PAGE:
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By NWV News writer Jim Kouri
Posted 1:00 AM Eastern
May 9, 2009

Recently dispatched a reporter to attend a press conference regarding new legislation proposed that will be used to regulate free speech and expression on the Internet.

Congress will soon debate a bill that could lead to regulating the Internet in the name of protecting the children.

Representative Linda Sanchez (D-CA) and 12 other lawmakers have signed onto a bill being considered by the House of Representatives' Judiciary Committee Congress which may seriously threaten the First Amendment rights of every American who uses the Internet, blogs online, uses Twitter, Facebook and other social media.

The bill (HR 1966) proposes up to two years in prison for those whose electronic speech is meant to “coerce, intimidate, harass, or cause substantial emotional distress to a person." Regardless of where you stand on the political spectrum the potential harm of this bill on our freedom of speech will be massive.

"What this bill is really designed to do is to go after and prosecute Bible believing Christians and those who speak out against homosexuality, gay marriage, and pro abortion advocates" said a NWV reader.

While some may argue it's farfetched, the proposed law as written may be used to stifle communication by citizens to their elected officials including the White House and the US Congress.

Sanchez, and the 14 other lawmakers who signed on to the proposal, are grandstanding to show the public they care about children and are opposed to cyberbullying, according to Wired Magazine's David Kravits.

The Megan Meier Cyberbullying Prevention Act was created to target the behavior that led to last year’s suicide of the 13-year-old Meier.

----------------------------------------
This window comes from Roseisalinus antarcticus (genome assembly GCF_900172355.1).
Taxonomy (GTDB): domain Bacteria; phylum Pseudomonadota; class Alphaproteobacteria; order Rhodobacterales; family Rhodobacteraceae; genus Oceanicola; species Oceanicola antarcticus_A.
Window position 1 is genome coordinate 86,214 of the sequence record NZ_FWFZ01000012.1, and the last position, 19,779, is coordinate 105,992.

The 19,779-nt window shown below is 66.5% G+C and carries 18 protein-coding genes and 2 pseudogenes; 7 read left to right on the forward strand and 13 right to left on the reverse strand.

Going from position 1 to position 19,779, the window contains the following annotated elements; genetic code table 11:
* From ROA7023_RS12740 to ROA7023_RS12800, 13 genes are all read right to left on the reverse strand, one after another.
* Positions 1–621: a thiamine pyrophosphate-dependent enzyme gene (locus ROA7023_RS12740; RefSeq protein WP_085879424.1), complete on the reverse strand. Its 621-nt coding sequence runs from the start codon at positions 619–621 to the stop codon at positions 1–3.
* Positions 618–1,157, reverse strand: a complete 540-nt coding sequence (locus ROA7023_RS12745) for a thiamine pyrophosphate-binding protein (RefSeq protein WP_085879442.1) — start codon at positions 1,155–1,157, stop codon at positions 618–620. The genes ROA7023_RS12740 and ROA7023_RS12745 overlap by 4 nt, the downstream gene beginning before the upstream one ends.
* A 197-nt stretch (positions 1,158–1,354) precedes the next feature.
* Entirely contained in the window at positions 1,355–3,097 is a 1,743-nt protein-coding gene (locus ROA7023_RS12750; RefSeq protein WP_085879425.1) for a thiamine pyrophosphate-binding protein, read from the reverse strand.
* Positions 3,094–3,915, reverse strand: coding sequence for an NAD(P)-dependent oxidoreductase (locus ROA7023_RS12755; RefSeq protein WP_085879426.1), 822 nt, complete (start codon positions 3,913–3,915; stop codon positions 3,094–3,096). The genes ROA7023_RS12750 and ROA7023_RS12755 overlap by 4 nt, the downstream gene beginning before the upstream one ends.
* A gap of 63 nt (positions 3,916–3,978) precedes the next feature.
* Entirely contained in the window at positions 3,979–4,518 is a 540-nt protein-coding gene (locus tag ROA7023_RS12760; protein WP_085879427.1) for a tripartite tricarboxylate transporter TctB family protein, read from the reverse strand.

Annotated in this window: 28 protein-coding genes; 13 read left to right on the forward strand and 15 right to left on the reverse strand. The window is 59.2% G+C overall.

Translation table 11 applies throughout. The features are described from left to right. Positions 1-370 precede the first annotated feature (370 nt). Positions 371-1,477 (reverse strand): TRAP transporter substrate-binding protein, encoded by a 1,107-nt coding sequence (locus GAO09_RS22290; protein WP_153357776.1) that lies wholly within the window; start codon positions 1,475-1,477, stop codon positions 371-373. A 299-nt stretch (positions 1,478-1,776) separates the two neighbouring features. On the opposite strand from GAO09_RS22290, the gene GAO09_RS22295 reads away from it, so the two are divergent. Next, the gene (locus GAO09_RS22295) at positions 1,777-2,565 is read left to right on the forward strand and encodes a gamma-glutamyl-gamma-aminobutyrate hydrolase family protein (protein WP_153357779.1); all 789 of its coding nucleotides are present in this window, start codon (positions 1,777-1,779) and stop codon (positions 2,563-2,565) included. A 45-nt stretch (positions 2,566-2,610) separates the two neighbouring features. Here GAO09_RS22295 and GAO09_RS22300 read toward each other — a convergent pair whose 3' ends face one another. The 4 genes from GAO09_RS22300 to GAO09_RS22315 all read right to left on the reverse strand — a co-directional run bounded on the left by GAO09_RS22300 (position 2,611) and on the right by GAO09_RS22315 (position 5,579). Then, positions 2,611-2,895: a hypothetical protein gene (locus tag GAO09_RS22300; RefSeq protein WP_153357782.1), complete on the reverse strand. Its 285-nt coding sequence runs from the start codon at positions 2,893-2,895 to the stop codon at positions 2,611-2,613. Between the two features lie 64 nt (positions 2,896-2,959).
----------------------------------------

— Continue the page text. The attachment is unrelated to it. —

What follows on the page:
In response to Meier’s suicide, prosecutors turned to an anti-hacking statute, the Computer Fraud and Abuse Act, and prosecuted Lori Drew. She was accused of violating MySpace’s terms of service agreement in what prosecutors said was a complex conspiracy to harass Meier via a fake MySpace online profile.

A federal jury convicted Lori Drew of three misdemeanor charges of computer fraud, but rejected felony charges and was deadlocked on a conspiracy charge, according to the New York Times.


The defendant, a teenager herself, received probation and a fine which outraged many.As a result some lawmakers believed additional legislation is necessary to ensure future defendants will be more strenuously prosecuted.

According the the proposed legislation, the US Congress found that:

(1) Four out of five of United States children aged 2 to 17 live in a home where either they or their parents access the Internet.

(2) Youth who create Internet content and use social networking sites are more likely to be targets of cyberbullying.

(3) Electronic communications provide anonymity to the perpetrator and the potential for widespread public distribution, potentially making them severely dangerous and cruel to youth.

(4) Online victimizations are associated with emotional distress and other psychological problems, including depression.

(5) Cyberbullying can cause psychological harm, including depression; negatively impact academic performance, safety, and the well-being of children in school; force children to change schools; and in some cases lead to extreme violent behavior, including murder and suicide.

(6) Sixty percent of mental health professionals who responded to the Survey of Internet Mental Health Issues report having treated at least one patient with a problematic Internet experience in the previous five years; 54 percent of these clients were 18 years of age or younger.

Section 881(a) reads: "Whoever transmits in interstate or foreign commerce any communication, with the intent to coerce, intimidate, harass, or cause substantial emotional distress to a person, using electronic means to support severe, repeated, and hostile behavior, shall be fined under this title or imprisoned not more than two years, or both."

According to the Wired Magazine alert, Sanchez’s bill goes way beyond cyberbullying and "comes close to making it a federal offense to log onto the Internet or use the telephone."

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The methods of communication where hostile speech is banned include e-mail, instant messaging, blogs, websites, telephones and text messages.

"We can’t say what we think of Sanchez’s proposal. Doing so would clearly get us two years in solitary confinement," wrote Wired Magazine's David Kravits

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The bill (HR 1966) proposes up to two years in prison for those whose electronic speech is meant to “coerce, intimidate, harass, or cause substantial emotional distress to a person."